Chase Claypool
Nick Coleman
Te’von Coney
Shaun Crawford
Scott Daly
Micah Dew-Treadway
Liam Eichenberg
Jalen Elliott
Nicco Feritta
Tarean Folston
Mark Harrell
Daelin Hayes
Jay Hayes
Tristen Hoge
Corey Holmes
Torii Hunter Jr.
Alizé Jones
Jamir Jones
Jarron Jones
Jonathan Jones
Tony Jones Jr.
Khalid Kareem
DeShone Kizer
Julian Love
Tyler Luatua
Cole Luke
Greer Martini
Jacob Matuska
Mike McGlinchey
Colin McGovern
Deon McIntosh
Javon McKinley

Irish A-to-Z: Javon McKinley

Javon McKinleyRIVALS
Rivals / Yahoo Sports
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If it’s possible to fly under the radar as an elite incoming recruit, Javon McKinley is doing it. One of California’s most prolific receivers in history—putting up monster numbers in one of the state’s most competitive conferences—McKinley now steps onto campus at Notre Dame with a depth chart filled with uncertainty.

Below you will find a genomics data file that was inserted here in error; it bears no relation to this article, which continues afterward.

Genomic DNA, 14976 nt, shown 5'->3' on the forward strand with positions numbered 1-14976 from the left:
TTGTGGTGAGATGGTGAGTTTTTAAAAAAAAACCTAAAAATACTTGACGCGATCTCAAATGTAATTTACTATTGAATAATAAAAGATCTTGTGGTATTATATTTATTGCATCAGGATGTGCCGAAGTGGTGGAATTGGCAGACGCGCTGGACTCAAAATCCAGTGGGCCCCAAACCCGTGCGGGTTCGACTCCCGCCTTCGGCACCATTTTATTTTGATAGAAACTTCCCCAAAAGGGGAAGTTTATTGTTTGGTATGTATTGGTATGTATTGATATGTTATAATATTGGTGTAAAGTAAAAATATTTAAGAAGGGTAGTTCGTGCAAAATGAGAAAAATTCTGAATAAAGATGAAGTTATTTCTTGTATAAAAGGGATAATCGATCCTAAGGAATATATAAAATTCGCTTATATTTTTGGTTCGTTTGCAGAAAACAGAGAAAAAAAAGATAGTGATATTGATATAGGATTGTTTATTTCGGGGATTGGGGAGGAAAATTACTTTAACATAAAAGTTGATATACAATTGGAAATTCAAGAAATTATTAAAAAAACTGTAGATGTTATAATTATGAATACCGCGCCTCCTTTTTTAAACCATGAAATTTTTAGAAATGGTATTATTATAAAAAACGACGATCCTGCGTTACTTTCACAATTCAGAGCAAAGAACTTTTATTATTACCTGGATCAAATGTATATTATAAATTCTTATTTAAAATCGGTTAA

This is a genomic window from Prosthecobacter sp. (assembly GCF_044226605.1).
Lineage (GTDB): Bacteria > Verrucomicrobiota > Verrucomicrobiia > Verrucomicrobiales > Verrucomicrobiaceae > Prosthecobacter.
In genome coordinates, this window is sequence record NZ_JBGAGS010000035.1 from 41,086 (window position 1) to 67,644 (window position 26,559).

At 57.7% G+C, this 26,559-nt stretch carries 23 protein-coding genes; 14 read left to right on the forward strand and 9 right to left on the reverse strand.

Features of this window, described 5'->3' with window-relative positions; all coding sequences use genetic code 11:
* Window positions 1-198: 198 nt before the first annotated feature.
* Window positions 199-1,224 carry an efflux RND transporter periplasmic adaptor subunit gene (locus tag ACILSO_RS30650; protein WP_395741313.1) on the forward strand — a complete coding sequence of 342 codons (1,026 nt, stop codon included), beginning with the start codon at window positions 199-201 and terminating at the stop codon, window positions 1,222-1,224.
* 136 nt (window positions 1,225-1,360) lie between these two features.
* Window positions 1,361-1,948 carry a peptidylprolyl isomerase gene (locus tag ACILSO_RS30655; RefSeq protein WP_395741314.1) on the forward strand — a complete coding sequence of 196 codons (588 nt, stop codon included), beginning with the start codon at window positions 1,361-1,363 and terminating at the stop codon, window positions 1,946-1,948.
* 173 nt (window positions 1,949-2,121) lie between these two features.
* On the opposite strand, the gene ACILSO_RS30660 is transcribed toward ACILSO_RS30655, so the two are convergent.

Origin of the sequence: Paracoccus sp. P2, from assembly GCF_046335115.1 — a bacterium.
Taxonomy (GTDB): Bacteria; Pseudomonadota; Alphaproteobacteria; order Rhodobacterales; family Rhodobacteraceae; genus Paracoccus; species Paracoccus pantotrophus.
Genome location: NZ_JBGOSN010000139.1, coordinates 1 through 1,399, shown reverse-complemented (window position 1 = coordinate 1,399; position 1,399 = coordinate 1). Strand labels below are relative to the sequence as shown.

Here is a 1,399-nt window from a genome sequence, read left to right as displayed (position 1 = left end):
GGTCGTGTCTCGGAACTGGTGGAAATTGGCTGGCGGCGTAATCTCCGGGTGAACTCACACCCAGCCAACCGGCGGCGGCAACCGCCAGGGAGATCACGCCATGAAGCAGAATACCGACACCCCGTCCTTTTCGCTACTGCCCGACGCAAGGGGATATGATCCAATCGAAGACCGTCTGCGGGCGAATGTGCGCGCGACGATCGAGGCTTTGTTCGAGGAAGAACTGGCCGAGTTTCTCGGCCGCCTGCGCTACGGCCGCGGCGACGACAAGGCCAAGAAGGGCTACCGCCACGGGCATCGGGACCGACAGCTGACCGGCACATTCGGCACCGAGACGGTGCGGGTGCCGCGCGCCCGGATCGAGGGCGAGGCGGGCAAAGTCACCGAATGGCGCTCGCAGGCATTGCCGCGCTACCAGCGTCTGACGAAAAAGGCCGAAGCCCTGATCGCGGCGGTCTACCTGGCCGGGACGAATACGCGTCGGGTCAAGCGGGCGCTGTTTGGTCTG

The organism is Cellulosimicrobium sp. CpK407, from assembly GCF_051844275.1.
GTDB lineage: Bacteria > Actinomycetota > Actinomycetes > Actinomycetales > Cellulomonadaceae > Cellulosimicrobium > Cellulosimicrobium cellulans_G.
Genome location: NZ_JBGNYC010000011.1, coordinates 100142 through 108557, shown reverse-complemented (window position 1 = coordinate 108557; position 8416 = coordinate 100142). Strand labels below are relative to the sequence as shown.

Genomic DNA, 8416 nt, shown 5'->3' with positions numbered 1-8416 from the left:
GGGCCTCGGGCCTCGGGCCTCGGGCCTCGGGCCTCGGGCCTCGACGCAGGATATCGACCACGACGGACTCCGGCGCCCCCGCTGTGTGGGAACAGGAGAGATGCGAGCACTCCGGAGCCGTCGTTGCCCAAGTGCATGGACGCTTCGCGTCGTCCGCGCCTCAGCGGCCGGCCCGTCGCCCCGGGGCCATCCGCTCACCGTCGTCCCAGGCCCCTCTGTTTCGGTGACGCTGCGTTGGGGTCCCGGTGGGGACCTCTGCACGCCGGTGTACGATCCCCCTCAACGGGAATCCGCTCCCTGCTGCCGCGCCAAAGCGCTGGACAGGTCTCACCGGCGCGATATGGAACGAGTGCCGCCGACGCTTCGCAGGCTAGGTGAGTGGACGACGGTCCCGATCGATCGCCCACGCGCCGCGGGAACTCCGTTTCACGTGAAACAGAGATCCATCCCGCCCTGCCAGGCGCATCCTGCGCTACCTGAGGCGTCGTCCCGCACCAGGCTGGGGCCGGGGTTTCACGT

McKinley’s big, strong and polished. That’s usually a good thing for a young skill player. While freshmen have come along slowly under Brian Kelly at receiver, the head coach has a trio of freshman newcomers who will test that theory immediately.

 

JAVON MCKINLEY
6’3″, 205 lbs.
Freshman, WR

 

RECRUITING PROFILE

A consensus 4-star recruit, McKinley was a U.S. Army All-American, a multi-season selection on the LA Times’ All-Area first-team, the 2014 All-Area Back of the Year, and 2014 Southern Section 5 Player of the Year.

He had offers from USC, UCLA, Oregon, Stanford, Arizona State, and Ohio State before picking Notre Dame.

 

FUTURE POTENTIAL

Until we see him, let’s just call McKinley’s potential incredibly intriguing. I made the physical comparison around Signing Day to Michael Floyd, and that might be setting McKinley up for failure. (Especially with people knowing how I feel about MMF as a player.) But as a ready-made physical specimen, McKinley can do just about everything, and we’ve already seen him do it against high end high school competition.